Where Do Broken Dreams Go?

The trouble with broken dreams is that they don't go away even after we discard them and give up. They just sit in your gut like an infection—an unfulfilled lump of failure. If they'd just die and go away we could move on. But they don't because we still believe in them. We still have the passion but are at a standstill. We still have that love to create and make them come true. So what do you do with broken dreams?

I finally gave up on some of my dreams and after I did, I woke up one morning and had a clear idea of how to proceed. At first, I was ticked off. I already decided I was done! Then I realized by walking away from the dream because of stress and disappointment, I hit a reset button that cleared everything and allowed a new thought process to develop. What I learned was that our broken dreams usually just need a little space, a break, a change, and then creativity can thrive again. It's extremely rare that a dream is so broken that it can't be realized in some way.

I have a few unfulfilled dreams that I've been working on for 40 years. I still work on them. I don't know how they will develop but I’ve learned it’s important to not predetermine the outcome. Being unattached to the outcome will help you accept and embrace all kinds of new possibilities. Hold steady to the vision and be ready to adapt to new possibilities to bring it to reality.

An Open Letter to Fellow Musicians, Fans, and Friends

Dear Friends,
THANK YOU ALL for your interest, support, recommendations, ideas, encouragement, friendship, and so much more. Thank you for your messages about how music has touched you and others (and in some cases, how one of my pieces has made a difference for good.) As you know, I no longer am in the music sheet music business, but before all the alarms go off, please know that you can still find most of the long-time favorites online. Because of many inquiries, here is the short list:  holysheetmusic.com, jackmanmusic.com, sheetmusicplus.com, jwpepper.com, and the three pieces published through Neil A. Kjos are available through any music retailer by ordering them. Here are the youtube links to the Kjos pieces: “May the Lord Bless You and Keep You”, “For the Beauty of the Earth”, and “The Songs They Sang that Night”.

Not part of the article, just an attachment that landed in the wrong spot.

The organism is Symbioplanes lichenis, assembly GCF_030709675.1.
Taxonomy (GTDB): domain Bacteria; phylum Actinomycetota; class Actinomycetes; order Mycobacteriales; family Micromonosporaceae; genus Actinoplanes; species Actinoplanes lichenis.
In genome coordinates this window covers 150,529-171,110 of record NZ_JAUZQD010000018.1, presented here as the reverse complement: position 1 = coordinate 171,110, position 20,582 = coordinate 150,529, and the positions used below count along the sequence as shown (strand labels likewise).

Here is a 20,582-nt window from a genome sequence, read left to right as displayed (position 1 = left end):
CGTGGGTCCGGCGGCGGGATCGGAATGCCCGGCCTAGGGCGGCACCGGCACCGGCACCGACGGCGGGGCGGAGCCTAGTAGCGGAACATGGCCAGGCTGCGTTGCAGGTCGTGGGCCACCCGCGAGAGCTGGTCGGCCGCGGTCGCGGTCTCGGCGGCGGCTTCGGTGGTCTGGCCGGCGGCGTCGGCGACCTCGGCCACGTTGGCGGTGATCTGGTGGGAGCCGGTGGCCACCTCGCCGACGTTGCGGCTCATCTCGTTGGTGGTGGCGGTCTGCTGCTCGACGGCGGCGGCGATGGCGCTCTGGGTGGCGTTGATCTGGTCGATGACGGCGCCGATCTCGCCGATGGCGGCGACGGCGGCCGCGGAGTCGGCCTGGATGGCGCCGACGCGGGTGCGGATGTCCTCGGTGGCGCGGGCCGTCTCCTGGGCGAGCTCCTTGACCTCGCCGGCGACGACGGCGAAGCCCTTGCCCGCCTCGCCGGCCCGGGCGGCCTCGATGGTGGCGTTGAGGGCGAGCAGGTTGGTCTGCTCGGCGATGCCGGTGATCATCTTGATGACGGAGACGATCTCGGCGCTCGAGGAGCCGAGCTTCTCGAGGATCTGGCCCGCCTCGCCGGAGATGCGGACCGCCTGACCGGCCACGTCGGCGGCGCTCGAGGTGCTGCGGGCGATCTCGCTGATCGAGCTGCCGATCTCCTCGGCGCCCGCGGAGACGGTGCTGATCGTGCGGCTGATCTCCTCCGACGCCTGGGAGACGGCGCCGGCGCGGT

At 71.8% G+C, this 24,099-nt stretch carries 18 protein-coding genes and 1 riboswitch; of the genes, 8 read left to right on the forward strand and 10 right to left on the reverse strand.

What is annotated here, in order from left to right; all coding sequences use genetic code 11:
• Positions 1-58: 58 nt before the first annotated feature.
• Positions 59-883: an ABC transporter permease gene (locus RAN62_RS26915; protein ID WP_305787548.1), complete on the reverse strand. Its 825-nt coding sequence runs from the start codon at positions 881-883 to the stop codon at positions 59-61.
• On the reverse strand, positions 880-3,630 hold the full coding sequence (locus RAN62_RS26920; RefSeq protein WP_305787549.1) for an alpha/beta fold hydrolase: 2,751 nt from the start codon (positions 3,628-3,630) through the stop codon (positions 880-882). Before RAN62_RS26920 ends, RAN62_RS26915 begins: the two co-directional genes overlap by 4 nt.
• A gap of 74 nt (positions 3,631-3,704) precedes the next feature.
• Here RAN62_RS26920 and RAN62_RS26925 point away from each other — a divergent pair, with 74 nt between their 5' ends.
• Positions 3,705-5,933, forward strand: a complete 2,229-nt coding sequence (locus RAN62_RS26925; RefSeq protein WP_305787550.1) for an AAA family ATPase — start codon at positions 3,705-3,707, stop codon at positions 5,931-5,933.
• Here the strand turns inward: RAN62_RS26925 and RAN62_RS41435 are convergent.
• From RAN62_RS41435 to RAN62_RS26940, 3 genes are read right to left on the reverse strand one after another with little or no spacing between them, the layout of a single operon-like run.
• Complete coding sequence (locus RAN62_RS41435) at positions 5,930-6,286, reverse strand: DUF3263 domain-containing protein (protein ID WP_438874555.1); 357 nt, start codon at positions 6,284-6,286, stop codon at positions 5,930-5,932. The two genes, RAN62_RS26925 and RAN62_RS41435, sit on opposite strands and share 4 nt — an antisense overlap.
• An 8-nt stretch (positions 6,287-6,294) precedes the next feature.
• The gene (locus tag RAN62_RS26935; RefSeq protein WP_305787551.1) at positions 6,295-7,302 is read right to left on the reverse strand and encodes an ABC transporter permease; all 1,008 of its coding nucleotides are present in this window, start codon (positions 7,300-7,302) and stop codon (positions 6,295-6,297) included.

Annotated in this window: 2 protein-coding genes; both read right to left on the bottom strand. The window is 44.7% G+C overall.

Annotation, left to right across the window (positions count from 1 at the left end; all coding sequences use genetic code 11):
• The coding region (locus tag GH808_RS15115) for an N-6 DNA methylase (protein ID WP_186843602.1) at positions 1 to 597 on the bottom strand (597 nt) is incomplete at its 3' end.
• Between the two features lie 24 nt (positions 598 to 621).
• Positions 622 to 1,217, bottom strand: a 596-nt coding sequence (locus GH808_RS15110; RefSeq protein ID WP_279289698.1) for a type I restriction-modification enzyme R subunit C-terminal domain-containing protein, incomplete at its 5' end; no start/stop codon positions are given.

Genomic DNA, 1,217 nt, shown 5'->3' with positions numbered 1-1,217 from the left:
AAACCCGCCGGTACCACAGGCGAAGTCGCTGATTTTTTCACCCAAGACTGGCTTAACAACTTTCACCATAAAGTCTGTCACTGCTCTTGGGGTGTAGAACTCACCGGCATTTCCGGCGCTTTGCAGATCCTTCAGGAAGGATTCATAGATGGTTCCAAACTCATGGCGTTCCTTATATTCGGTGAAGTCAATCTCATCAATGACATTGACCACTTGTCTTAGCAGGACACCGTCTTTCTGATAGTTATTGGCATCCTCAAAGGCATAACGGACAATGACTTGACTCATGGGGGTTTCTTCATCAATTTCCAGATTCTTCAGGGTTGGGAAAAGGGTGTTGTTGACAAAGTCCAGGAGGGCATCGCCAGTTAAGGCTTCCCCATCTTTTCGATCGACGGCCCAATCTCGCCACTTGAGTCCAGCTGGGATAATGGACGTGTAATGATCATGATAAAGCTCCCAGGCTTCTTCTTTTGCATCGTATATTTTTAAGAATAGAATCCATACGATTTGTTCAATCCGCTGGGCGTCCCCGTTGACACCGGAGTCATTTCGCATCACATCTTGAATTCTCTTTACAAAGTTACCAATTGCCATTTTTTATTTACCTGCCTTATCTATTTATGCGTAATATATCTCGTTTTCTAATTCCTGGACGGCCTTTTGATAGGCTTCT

I’ve also received a LOT of inquiries wondering why I’m really pulling the plug on 450 pieces of music. But first, please understand I’m stating simple fact. No accusations, no anger, no finger pointing. I’m pulling the plug on 13 books of music and nearly 450 pieces of music because of illegal photocopying and music piracy. I can’t compete. It’s just too easy for people to buy a copy and make additional illegal photocopies. And while this problem has gotten somewhat better through the past few years, it’s still problematic in the sheet music business. So I’m headed in a different direction. The remaining few thousand of my books of music are mostly damaged from storage, and will go to the shredder. No regrets. It’s been a valuable and wonderful journey.

I went through 15 years of incredible difficulty, including a suicide attempt, homelessness (while working 60-70 hours at a full-time and part-time jobs), mental illness, loss of family and friends, divorce, and much more. I have no regrets for a minute of it because I learned how to become a better person, how find happiness, and how to pay it forward. So I am. I have started a nonprofit production company, Under the Sun Productions, Inc., that produces musical and theatrical works and then donates a portion of ticket sales back to homeless charities. "Artaban, the Other Wise Man, the Musical" was our first project, and we are preparing for the 2018 holiday season with improvements and upgrades.

Last of all, thank you again, for your ongoing interest, encouragement, messages, and contact. Please keep in touch.

Daniel Carter

Welcome to My New Website!


I hope you find this place easy to navigate, to find information, sheet music, and other resources.

On the Shop page you’ll find several book collections of sheet music. When you click on the book cover you’ll see the contents of each book and then you can click on titles to hear the music, and in many cases, see the sheet music. You’ll also find my little Christmas story, “Another Christmas Carol”, about how I sold my piano to pay college tuition, and the turn of events of how I got it back. You’ll also read about how I cut off my right index finger, and how I adapted.

If you can’t find a specific piece of music, you can probably find it at holysheetmusic.com and jackmanmusic.com. If you still can’t find it, contact me through the Contact page and leave me a message.

To listen to most of my published music, you can go to my youtube channel, danieltuness55, or my soundcloud page, danieltunes.

Here is a link for information and to see and hear the entire Artaban, the Other Wise Man. This work is performed at Christmas time to raise money for charities that help the homeless.

If you’d like to contact me to ask questions, commission music, or anything else, please go to the Contact page and I’ll respond as quickly as I can. Usually within 24 hours.

Thank you!
Daniel Carter